As for the sound that comes from the display when your press a button, I found it too loud for comfort. Sometimes, I don't need everyone on the block to know that I'm on my e-bike. While it's always practical to have a confirmation sound, others who have ridden the bike over the past few weeks made the exact same observation. Zectron tells me that this will be adjusted before commercial release, so I'll keep an eye out for that, too.
One aspect that stands out from all of the other e-bikes I've tested is the invisible wires. The wires on the Zectron are hidden inside the frame so that all you see is one cable collection leading down from the handlebars and then a short cable from the front light into the frame. For how much of a tangling mess e-bikes can be, I'm impressed by how clean and modern this one looks.
The model I tested has an integrated, non-removable battery with an advertised range of 74 miles. An external battery option will be available when the bike is officially launched for retail sales which will double the battery range of the bike. Obviously, that benefit comes at the cost of extra weight and money.
The unique frame and shock system are designed to provide the rider with a comfortable riding experience -- even for extended periods. The seat is suspended by the frame and shock absorber so when you go over bumpy roads, the ride feels less turbulent. When the bike ships, buyers will be able to select different-sized suspension shocks to accommodate their size. It's a nice touch that makes the e-bike more user-friendly.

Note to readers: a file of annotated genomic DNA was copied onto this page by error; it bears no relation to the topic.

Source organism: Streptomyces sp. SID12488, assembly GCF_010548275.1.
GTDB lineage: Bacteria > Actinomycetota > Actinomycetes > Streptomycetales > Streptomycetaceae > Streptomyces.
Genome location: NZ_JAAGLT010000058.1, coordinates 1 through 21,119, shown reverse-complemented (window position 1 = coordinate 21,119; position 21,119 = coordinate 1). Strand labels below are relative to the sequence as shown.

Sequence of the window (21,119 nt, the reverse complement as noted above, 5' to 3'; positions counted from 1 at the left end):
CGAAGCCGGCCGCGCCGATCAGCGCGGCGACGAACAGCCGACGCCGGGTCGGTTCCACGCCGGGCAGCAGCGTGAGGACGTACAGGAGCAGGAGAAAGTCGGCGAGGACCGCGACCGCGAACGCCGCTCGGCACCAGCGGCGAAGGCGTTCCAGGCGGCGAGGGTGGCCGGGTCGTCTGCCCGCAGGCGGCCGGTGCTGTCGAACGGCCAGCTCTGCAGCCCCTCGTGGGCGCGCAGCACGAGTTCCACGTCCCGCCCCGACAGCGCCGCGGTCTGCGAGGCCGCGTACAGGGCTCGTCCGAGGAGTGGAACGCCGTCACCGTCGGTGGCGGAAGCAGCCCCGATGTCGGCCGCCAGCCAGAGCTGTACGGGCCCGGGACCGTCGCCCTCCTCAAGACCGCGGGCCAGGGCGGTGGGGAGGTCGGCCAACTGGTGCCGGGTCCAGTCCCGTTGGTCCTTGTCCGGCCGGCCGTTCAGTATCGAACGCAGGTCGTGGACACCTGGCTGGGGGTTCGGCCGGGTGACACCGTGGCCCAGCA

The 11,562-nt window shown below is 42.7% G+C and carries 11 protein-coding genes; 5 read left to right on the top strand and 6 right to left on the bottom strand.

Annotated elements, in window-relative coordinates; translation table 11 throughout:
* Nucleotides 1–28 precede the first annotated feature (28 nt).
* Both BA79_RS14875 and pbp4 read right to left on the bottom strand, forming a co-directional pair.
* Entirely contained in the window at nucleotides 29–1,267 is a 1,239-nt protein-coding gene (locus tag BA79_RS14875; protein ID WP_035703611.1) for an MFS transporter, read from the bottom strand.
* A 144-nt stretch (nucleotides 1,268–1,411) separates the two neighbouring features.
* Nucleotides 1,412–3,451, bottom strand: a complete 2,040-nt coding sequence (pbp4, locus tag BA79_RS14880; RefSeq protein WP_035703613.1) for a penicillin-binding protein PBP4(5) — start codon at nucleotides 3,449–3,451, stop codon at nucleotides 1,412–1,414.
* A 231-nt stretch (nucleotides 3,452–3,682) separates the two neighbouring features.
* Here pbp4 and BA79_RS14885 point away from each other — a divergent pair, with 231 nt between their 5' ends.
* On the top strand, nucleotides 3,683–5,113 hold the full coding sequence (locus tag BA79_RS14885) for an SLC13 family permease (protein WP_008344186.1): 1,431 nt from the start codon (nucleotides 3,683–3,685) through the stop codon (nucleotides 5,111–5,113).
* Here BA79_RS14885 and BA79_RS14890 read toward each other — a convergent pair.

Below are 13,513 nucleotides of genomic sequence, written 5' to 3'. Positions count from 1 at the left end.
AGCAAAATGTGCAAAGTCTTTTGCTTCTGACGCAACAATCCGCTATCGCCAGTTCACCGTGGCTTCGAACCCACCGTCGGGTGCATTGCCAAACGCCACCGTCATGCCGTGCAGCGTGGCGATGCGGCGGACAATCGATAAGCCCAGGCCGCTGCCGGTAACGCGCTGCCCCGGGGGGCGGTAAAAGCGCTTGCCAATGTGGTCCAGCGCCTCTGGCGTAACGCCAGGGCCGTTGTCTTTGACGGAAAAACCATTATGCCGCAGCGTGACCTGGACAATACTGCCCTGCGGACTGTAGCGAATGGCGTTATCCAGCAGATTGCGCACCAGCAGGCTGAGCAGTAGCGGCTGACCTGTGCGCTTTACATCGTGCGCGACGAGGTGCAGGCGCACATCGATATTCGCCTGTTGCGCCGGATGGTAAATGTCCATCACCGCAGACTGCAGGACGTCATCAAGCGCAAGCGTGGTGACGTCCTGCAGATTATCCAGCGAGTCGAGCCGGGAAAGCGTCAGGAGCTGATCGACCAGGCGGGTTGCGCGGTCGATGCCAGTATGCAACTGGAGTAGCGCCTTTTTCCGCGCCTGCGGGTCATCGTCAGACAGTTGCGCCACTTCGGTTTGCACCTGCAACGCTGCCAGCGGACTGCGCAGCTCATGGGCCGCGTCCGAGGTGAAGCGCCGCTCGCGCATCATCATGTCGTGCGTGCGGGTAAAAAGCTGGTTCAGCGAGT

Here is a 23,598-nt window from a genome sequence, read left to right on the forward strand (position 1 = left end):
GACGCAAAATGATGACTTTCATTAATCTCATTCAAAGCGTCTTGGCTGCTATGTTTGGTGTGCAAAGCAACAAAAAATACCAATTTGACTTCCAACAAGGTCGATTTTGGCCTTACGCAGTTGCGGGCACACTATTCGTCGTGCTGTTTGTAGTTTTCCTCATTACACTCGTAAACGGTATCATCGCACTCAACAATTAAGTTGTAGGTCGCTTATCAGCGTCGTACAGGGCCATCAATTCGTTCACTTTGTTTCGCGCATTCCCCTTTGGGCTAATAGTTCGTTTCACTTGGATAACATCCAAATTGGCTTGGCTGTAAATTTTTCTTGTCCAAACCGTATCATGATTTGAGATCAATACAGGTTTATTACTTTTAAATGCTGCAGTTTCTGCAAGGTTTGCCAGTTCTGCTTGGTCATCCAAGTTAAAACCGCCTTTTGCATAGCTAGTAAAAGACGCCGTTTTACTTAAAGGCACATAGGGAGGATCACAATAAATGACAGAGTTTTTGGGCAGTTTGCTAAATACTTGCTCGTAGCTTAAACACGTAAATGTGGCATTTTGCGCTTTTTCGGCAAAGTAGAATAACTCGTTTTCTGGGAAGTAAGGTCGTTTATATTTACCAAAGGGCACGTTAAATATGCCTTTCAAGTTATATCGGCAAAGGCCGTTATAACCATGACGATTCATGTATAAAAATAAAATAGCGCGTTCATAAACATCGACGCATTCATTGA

As far as battery life goes, Zectron's 74-mile rating is under the assumption that you have pedal assist turned on. This range obviously varies based on rider size, terrain, and the method of propulsion used, but the bike is clearly designed with endurance in mind. I charged it up only two times during my testing over a couple of weeks and never felt I had to worry about the battery life.
While the handlebar height cannot be adjusted, I tested the bike with people ranging from 5 feet, 4 inches to 6 feet, 1 inch, and it was comfortable for all riders. The seat can be adjusted to match the rider's height and the handlebars seem to be positioned just optimally enough to not have to be leveled.
Finally, a powerful 350W motor is present on the US model, with a maximum throttle speed of 20 mph. I was able to achieve that speed and also reach 10 mph up very steep hills thanks to pedal assist and the 7-speed Shimano gear system.
There are many folding e-bikes available today but Zectron's model provides one of the most comfortable rides and a clean and modern look thanks to the hidden wiring. It folds down to a small enough size for placing in a trunk or storing in a closet but is by no means wimpy thanks to the large display, powerful motor, and mag wheels.
My call-outs are as follows: There is currently no option to switch to SI units on the display, the button press sound is very loud, and the bike is pretty heavy at 55 pounds for a foldable bike. A couple of these things may be addressed as the bike continues to be refined for commercial release. There is also a smartphone app and connectivity that is in development with future options to enable a tracker in the bike, too.
Zectron offers five cool colors -- we tested the black and yellow bumblebee one -- with the price starting at $1,999. The company is running a crowdfunding campaign, though, that offers the base model at just $899.
Alternatives to consider
If you want an e-bike that you rarely have to charge and one that you rarely have to pedal, then the Fiido L3 is a great option. There are plenty of other folding options to consider too.